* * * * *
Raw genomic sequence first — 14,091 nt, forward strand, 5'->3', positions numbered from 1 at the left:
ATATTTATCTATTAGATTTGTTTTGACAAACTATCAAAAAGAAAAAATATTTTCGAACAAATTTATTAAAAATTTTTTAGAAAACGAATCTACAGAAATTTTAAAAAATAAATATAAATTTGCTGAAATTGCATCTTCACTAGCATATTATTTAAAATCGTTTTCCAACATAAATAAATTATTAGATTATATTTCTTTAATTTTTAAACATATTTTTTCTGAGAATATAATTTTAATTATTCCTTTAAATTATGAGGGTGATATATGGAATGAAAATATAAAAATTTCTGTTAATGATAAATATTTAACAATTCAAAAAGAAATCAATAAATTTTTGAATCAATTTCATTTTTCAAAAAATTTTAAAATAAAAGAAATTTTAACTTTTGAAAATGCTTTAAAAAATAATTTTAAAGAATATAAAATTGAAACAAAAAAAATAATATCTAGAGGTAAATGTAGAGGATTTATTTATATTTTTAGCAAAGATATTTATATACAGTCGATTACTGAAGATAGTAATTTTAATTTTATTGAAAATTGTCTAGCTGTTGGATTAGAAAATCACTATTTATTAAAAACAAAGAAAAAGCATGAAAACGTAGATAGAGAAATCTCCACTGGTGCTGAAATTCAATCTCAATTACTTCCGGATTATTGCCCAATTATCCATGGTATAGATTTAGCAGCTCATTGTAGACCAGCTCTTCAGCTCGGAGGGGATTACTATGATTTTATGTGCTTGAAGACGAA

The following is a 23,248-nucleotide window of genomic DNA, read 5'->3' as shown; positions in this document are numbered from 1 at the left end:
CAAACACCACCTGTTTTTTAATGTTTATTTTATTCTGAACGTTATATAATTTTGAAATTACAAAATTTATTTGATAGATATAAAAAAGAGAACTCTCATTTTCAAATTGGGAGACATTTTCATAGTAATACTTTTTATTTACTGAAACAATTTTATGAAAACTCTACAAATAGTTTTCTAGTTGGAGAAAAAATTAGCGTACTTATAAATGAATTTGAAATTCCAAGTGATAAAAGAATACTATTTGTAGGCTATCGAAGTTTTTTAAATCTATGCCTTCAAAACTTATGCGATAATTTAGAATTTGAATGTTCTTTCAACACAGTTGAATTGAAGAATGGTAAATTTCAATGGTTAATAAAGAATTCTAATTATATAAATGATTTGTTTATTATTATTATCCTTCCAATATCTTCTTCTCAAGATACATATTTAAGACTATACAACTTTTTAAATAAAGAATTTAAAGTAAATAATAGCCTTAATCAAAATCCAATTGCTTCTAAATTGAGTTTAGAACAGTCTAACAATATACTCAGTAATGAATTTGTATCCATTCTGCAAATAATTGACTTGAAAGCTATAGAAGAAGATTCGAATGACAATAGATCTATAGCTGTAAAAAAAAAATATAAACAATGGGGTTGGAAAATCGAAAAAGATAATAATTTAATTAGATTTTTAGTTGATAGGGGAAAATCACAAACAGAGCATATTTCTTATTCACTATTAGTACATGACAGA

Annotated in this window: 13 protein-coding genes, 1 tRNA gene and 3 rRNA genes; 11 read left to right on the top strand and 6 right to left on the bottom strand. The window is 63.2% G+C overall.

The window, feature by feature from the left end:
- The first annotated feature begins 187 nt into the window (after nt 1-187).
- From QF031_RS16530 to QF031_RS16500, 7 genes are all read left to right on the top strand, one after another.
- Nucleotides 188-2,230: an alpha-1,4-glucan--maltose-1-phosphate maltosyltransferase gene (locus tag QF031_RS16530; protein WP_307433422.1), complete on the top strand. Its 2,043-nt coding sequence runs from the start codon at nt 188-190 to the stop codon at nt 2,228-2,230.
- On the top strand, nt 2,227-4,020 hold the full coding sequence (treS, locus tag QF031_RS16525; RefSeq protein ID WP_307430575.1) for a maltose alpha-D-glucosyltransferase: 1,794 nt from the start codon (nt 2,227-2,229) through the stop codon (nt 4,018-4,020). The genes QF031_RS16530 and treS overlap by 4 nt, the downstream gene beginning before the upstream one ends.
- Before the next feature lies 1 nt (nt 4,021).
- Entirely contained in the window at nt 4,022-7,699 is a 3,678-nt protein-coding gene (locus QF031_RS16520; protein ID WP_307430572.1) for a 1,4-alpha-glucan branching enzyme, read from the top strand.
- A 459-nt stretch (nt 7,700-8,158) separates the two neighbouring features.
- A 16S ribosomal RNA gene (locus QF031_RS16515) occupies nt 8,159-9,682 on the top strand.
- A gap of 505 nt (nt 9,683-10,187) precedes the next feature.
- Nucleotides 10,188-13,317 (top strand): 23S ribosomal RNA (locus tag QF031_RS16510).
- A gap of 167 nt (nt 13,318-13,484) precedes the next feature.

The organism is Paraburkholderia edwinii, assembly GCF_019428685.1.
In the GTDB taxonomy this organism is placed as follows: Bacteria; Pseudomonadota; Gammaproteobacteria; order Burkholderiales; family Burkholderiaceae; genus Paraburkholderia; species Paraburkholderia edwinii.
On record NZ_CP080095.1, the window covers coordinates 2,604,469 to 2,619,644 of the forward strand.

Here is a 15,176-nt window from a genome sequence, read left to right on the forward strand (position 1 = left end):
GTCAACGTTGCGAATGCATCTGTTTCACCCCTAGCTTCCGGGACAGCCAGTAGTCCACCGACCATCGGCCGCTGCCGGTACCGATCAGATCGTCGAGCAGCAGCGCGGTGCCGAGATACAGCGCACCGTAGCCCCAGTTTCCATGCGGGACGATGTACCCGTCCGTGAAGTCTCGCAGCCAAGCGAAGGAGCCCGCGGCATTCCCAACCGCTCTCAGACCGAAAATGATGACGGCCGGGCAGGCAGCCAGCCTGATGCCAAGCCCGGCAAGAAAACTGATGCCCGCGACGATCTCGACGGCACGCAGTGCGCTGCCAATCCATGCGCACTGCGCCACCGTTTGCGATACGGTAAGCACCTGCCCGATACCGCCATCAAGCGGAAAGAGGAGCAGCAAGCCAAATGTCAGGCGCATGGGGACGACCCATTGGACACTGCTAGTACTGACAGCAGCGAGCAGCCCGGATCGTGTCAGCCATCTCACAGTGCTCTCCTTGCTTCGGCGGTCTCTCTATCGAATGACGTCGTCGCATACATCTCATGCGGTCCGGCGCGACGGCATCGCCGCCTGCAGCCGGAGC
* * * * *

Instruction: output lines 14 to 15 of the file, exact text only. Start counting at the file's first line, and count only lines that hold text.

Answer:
- A 16S ribosomal RNA gene (locus QF031_RS16515) occupies nt 8,159-9,682 on the top strand.
- A gap of 505 nt (nt 9,683-10,187) precedes the next feature.